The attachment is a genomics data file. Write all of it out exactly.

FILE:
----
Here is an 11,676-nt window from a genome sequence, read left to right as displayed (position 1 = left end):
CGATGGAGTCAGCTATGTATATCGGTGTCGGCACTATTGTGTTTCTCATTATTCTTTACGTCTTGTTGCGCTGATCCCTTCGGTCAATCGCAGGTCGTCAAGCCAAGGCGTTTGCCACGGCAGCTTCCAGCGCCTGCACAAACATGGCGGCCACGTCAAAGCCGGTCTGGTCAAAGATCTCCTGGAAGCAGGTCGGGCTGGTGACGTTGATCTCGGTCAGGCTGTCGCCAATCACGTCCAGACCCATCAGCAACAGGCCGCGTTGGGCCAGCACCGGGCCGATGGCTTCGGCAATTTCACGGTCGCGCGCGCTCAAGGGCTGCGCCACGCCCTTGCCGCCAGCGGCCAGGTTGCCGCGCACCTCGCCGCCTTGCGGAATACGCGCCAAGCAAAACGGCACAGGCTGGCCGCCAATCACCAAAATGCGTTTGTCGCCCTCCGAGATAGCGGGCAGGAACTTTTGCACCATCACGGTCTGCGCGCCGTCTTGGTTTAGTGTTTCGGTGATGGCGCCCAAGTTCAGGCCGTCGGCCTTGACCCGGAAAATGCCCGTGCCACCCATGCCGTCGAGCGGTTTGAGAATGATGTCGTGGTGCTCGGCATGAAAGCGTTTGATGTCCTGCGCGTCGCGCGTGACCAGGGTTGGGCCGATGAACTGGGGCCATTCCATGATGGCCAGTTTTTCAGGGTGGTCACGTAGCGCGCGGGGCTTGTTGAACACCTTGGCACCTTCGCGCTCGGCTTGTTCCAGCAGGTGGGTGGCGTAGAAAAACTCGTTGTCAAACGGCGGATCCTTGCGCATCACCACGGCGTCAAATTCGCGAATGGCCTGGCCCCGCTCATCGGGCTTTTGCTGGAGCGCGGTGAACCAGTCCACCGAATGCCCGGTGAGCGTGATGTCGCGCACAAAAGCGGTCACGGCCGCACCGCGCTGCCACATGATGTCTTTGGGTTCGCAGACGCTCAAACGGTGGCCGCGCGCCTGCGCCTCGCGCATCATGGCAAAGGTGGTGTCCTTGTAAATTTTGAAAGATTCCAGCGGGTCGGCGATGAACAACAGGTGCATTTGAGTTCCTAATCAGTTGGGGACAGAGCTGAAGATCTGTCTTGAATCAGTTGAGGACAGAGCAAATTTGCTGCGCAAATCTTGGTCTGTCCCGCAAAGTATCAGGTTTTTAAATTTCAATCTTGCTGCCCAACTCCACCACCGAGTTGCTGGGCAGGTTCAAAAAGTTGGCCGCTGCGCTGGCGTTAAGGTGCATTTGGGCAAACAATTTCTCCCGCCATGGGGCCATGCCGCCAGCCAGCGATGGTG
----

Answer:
Here is an 11,676-nt window from a genome sequence, read left to right as displayed (position 1 = left end):
CGATGGAGTCAGCTATGTATATCGGTGTCGGCACTATTGTGTTTCTCATTATTCTTTACGTCTTGTTGCGCTGATCCCTTCGGTCAATCGCAGGTCGTCAAGCCAAGGCGTTTGCCACGGCAGCTTCCAGCGCCTGCACAAACATGGCGGCCACGTCAAAGCCGGTCTGGTCAAAGATCTCCTGGAAGCAGGTCGGGCTGGTGACGTTGATCTCGGTCAGGCTGTCGCCAATCACGTCCAGACCCATCAGCAACAGGCCGCGTTGGGCCAGCACCGGGCCGATGGCTTCGGCAATTTCACGGTCGCGCGCGCTCAAGGGCTGCGCCACGCCCTTGCCGCCAGCGGCCAGGTTGCCGCGCACCTCGCCGCCTTGCGGAATACGCGCCAAGCAAAACGGCACAGGCTGGCCGCCAATCACCAAAATGCGTTTGTCGCCCTCCGAGATAGCGGGCAGGAACTTTTGCACCATCACGGTCTGCGCGCCGTCTTGGTTTAGTGTTTCGGTGATGGCGCCCAAGTTCAGGCCGTCGGCCTTGACCCGGAAAATGCCCGTGCCACCCATGCCGTCGAGCGGTTTGAGAATGATGTCGTGGTGCTCGGCATGAAAGCGTTTGATGTCCTGCGCGTCGCGCGTGACCAGGGTTGGGCCGATGAACTGGGGCCATTCCATGATGGCCAGTTTTTCAGGGTGGTCACGTAGCGCGCGGGGCTTGTTGAACACCTTGGCACCTTCGCGCTCGGCTTGTTCCAGCAGGTGGGTGGCGTAGAAAAACTCGTTGTCAAACGGCGGATCCTTGCGCATCACCACGGCGTCAAATTCGCGAATGGCCTGGCCCCGCTCATCGGGCTTTTGCTGGAGCGCGGTGAACCAGTCCACCGAATGCCCGGTGAGCGTGATGTCGCGCACAAAAGCGGTCACGGCCGCACCGCGCTGCCACATGATGTCTTTGGGTTCGCAGACGCTCAAACGGTGGCCGCGCGCCTGCGCCTCGCGCATCATGGCAAAGGTGGTGTCCTTGTAAATTTTGAAAGATTCCAGCGGGTCGGCGATGAACAACAGGTGCATTTGAGTTCCTAATCAGTTGGGGACAGAGCTGAAGATCTGTCTTGAATCAGTTGAGGACAGAGCAAATTTGCTGCGCAAATCTTGGTCTGTCCCGCAAAGTATCAGGTTTTTAAATTTCAATCTTGCTGCCCAACTCCACCACCGAGTTGCTGGGCAGGTTCAAAAAGTTGGCCGCTGCGCTGGCGTTAAGGTGCATTTGGGCAAACAATTTCTCCCGCCATGGGGCCATGCCGCCAGCCAGCGATGGTG